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China's premier promises 'wider opening' of economy

Premier Li Keqiang has promised China 'will open even wider' to foreign investment and imports. Li, the country's No. 2 leader, said at a news conference Tuesday that Beijing will eliminate tariffs on imported drugs and 'fully opening' manufacturing industries, with better protection for intellectual property.
By The News · 20 of March 2018 03:24:52
Chinese President Xi Jinping, left, and Premier Li Keqiang, right, stand as Vice President Wang Qishan arrives at the closing session of the annual National People's Congress in Beijing's Great Hall of the People in Beijing, China, Tuesday, March 20, 2018. (AP Photo/Ng Han Guan), No available, Chinese President Xi Jinping, left, and Premier Li Keqiang, right, stand as Vice President Wang Qishan arrives at the closing session of the annual National People's Congress in Beijing's Great Hall of the People in Beijing, China, Tuesday, March 20, 2018. (AP Photo/Ng Han Guan)

BEIJING (AP) — Premier Li Keqiang on Tuesday promised China “will open even wider” to imports and investment and will fully open manufacturing industries to foreign competitors.

Beijing plans to eliminate import tariffs on drugs and slash duties on consumer goods, said Li, the country’s No. 2 leader, at a nationally televised news conference Tuesday held during the annual meeting of the national legislature. He said the country will “fully open the manufacturing sector,” with better protection for intellectual property.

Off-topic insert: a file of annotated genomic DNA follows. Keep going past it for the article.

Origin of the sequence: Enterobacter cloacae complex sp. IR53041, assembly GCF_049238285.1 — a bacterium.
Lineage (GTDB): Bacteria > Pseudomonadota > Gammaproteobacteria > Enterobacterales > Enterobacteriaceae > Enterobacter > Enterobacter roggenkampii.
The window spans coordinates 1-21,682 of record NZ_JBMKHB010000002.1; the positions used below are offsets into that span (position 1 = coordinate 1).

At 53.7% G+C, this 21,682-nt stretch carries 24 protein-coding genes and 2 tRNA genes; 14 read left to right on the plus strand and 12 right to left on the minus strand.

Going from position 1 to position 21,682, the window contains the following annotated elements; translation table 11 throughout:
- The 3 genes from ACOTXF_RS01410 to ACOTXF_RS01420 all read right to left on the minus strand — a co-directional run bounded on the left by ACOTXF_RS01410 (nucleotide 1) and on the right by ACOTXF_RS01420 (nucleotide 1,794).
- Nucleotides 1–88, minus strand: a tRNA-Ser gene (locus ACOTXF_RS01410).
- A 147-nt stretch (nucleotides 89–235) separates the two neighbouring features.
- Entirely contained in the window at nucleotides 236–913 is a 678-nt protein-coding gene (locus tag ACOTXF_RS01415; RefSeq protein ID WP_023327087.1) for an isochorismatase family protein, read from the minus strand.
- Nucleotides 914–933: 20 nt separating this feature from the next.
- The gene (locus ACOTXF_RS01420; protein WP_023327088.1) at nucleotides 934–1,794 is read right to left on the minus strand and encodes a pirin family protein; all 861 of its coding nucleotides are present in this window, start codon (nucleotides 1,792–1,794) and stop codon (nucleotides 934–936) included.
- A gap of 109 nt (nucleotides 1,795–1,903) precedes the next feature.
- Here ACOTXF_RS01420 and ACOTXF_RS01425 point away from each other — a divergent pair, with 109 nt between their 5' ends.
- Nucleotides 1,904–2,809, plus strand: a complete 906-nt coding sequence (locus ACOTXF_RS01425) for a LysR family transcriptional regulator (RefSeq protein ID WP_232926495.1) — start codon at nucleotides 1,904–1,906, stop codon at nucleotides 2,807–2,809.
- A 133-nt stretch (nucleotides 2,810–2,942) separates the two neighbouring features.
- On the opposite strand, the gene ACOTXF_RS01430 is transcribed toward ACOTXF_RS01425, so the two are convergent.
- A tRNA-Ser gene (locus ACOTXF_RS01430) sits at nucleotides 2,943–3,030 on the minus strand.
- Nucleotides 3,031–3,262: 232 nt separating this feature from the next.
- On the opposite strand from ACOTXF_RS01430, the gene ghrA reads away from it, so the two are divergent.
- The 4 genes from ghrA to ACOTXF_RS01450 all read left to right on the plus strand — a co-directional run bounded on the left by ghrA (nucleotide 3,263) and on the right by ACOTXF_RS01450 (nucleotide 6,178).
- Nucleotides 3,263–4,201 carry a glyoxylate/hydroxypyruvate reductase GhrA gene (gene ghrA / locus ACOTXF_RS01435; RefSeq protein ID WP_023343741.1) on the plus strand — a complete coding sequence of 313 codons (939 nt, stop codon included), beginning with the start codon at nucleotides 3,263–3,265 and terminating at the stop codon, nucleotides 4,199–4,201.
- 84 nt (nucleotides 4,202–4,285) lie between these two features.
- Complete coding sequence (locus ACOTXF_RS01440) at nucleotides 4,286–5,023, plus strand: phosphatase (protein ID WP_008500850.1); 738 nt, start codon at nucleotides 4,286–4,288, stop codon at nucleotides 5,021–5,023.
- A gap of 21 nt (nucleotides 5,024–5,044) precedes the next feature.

Chinese leaders are under pressure to make their slowing, state-dominated economy more productive. They have promised to open more industries to private and foreign competition, but business groups complain they are moving too slowly.

“If there is one thing that will be different from the past, that will be that China will open even wider,” said Li.

Beijing plans to “further bring down overall tariffs,” with “zero tariffs for drugs, especially much-needed anti-cancer drugs,” the premier said.

“We will also fully open the manufacturing sector,” said Li. “There will be no mandatory requirement for technology transfers and intellectual property rights will be better protected.”

Beijing faces complaints it violates its market-opening commitments by requiring automakers and other foreign companies to hand over technology to potential Chinese competitors. The government of U.S. President Donald Trump is investigating whether Beijing is acting improperly, a probe American officials have suggested might lead to trade penalties.